10 Key Metrics Every Business Should Look Out ForGuides Monetization
Just like you can’t drive a car blindfolded, you can’t do business without paying attention to the numbers. Otherwise, you’re doomed to crash — in both situations. How much revenue does your company earn? What’s your growth rate? How much you spend on developing your products and marketing them? These and more questions need to be answered so that you can effectively measure your financial performance, track achievements, control expenses, balance the failures, and prevent disasters.
In this post, we’ll review ten essential business metrics you should follow to succeed in what you do. Whether you are a startup or a solopreneur who has just created a business website, this information will help you evaluate your venture at a level that goes beyond tracking Google Analytics metrics.
1. Revenue growth
Gaining more revenue lies at the root of everything you do with your business. This is the ultimate goal you struggle to achieve. Revenue is the cumulative amount of money your business earns from sales (without excluding the production and sales costs), and it is the key metric that indicates your company’s overall financial performance.
When your business gets on its feet and expands, you will be able to compare this metric with that of your competitors’ to understand your position in the market. However, when you’re just starting your journey, it makes more sense to compete against yourself by evaluating how your revenue grows on a year-by-year basis.
Why? Because the context of your business may be very different from your competitors’, and if you start chasing after their figures, you may end up setting unattainable goals or wrong priorities. But keeping track of your yearly revenue growth will allow you to see whether you are heading in the right direction.
2. Average fixed costs
Revenue is impossible without prior investment. The expenditures your business faces consist roughly of fixed and variable costs. Fixed costs are those that do not depend on how many products you manufacture or sell. They always remain the same. These include your rent, utility bills, website hosting fee, equipment costs, insurance, etc.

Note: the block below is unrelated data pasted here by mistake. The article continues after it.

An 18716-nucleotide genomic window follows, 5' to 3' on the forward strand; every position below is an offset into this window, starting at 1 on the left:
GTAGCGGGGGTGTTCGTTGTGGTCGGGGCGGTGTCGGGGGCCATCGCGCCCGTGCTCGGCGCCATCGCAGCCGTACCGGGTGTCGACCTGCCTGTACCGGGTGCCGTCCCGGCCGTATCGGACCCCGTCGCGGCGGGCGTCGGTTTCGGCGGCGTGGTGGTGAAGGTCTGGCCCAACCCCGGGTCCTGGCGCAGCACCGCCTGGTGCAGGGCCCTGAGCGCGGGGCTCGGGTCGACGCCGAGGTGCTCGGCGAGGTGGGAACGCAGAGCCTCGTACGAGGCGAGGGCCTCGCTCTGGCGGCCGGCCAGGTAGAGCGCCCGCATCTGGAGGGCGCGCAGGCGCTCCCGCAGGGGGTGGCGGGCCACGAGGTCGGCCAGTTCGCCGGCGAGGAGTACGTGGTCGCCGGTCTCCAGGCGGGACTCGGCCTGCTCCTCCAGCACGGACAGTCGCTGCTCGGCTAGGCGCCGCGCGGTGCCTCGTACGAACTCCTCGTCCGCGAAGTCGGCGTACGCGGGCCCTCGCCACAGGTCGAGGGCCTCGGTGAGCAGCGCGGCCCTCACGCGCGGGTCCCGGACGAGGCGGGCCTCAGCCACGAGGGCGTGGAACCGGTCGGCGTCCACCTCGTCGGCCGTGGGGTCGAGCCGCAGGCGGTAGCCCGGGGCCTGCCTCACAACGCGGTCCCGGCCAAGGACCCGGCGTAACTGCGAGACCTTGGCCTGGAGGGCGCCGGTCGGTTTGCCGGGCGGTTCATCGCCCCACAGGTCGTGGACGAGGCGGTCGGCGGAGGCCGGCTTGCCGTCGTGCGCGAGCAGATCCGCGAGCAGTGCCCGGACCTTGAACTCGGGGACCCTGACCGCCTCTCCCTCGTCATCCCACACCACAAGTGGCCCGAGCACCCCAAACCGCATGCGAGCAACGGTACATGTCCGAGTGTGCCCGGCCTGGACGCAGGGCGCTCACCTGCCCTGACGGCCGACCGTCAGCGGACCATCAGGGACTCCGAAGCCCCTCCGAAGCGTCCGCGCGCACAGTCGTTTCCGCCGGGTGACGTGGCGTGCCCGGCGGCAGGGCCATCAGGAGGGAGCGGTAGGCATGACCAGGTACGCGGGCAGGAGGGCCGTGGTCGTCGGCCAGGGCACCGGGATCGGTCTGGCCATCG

To determine how much you spend to sustain your business activities, you need to calculate your average fixed costs. Simply add up all your fixed costs and divide the result by the total number of product units you have manufactured. Knowing your average fixed costs will not only allow you to control expenses more efficiently, but it will also enable you to assess the potential profits your business can generate more precisely.
3. Average variable costs
Unlike fixed costs, your variable costs are the expenses that depend on how many products you make and sell, and they change proportionally to your production volumes. The more items you produce, the higher variable costs you will have to endure.
Variable costs indicate how much investment is needed to manufacture your products. These include raw materials and labor costs, shipping, packaging, taxes, banking fees, sales commissions, etc. To find out how much it costs to produce and sell a single item, you need to calculate your average variable costs by dividing the total variable costs (the sum of unique variable costs of all your products) by the total number of product units produced.
4. Contribution margin ratio
When producing and selling your goods, you want to know which of your products are capable of generating more profits, without taking into account the fixed costs (because they are only required to sustain the operations rather than manufacture goods). That is why you need to know your products’ contribution margin ratio.
Simply put, the contribution margin ratio is the profit expressed in a percentage that you get from each product sold without excluding the fixed costs. In other words, it is the difference you get when subtracting a product’s total variable costs from the total revenue acquired after selling them. Thus, the formula for calculating the contribution margin ratio is as follows:
Contribution margin ratio = (Total sales revenue – Total variable costs) / Total sales revenue
5. Break-even point